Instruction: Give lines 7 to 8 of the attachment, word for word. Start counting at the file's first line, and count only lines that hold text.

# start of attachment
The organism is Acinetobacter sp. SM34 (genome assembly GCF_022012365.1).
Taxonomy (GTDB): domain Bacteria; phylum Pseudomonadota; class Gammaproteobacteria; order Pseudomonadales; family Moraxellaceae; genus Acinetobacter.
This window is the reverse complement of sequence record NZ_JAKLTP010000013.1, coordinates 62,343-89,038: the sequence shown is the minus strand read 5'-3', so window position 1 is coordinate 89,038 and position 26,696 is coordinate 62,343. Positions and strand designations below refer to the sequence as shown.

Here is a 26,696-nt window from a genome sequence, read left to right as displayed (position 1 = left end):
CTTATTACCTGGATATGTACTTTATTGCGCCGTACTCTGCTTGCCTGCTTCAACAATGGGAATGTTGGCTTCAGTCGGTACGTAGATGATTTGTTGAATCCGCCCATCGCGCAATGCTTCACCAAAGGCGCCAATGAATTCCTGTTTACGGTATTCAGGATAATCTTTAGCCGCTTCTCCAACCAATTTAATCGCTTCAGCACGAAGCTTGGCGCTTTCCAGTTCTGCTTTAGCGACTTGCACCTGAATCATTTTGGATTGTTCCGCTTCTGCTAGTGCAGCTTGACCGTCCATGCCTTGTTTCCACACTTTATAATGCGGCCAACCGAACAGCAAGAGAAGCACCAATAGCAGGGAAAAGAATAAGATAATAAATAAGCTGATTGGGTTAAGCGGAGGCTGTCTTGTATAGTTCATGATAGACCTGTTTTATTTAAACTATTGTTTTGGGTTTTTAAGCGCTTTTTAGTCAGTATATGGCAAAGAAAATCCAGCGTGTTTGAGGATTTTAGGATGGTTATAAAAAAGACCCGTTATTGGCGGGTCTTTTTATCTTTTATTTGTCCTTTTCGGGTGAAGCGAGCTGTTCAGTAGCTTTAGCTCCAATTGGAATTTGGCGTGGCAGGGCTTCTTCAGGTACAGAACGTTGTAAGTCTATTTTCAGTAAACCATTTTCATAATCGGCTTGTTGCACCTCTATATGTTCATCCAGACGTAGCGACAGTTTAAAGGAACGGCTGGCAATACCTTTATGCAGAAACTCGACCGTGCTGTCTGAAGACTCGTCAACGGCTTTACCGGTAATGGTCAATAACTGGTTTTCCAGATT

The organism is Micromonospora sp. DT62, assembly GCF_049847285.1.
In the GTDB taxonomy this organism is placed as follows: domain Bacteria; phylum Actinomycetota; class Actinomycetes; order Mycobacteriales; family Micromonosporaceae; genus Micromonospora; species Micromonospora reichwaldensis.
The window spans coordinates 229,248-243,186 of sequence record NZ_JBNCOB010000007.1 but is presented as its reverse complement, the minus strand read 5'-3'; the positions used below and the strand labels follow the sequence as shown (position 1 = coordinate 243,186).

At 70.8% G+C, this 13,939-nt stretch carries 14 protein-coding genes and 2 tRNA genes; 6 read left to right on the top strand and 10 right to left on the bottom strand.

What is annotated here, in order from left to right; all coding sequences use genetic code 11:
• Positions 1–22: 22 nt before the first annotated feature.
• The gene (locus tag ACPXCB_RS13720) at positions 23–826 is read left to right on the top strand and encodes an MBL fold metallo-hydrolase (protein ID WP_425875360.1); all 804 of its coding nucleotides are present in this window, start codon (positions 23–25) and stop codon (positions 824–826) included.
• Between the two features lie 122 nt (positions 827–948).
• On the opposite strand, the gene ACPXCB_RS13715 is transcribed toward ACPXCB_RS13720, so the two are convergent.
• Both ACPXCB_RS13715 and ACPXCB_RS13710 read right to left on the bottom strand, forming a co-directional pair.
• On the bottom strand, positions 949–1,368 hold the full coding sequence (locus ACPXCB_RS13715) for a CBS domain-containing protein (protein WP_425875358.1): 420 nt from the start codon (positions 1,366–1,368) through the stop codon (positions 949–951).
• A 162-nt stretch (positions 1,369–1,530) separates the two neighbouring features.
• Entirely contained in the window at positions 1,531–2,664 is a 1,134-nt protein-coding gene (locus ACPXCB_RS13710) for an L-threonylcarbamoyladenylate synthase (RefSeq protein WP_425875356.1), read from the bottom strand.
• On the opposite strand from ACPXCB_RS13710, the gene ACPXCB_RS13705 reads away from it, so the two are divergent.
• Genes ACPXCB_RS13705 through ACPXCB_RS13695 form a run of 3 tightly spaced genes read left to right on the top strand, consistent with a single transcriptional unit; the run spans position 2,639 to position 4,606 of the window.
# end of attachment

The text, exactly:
In the GTDB taxonomy this organism is placed as follows: domain Bacteria; phylum Actinomycetota; class Actinomycetes; order Mycobacteriales; family Micromonosporaceae; genus Micromonospora; species Micromonospora reichwaldensis.
The window spans coordinates 229,248-243,186 of sequence record NZ_JBNCOB010000007.1 but is presented as its reverse complement, the minus strand read 5'-3'; the positions used below and the strand labels follow the sequence as shown (position 1 = coordinate 243,186).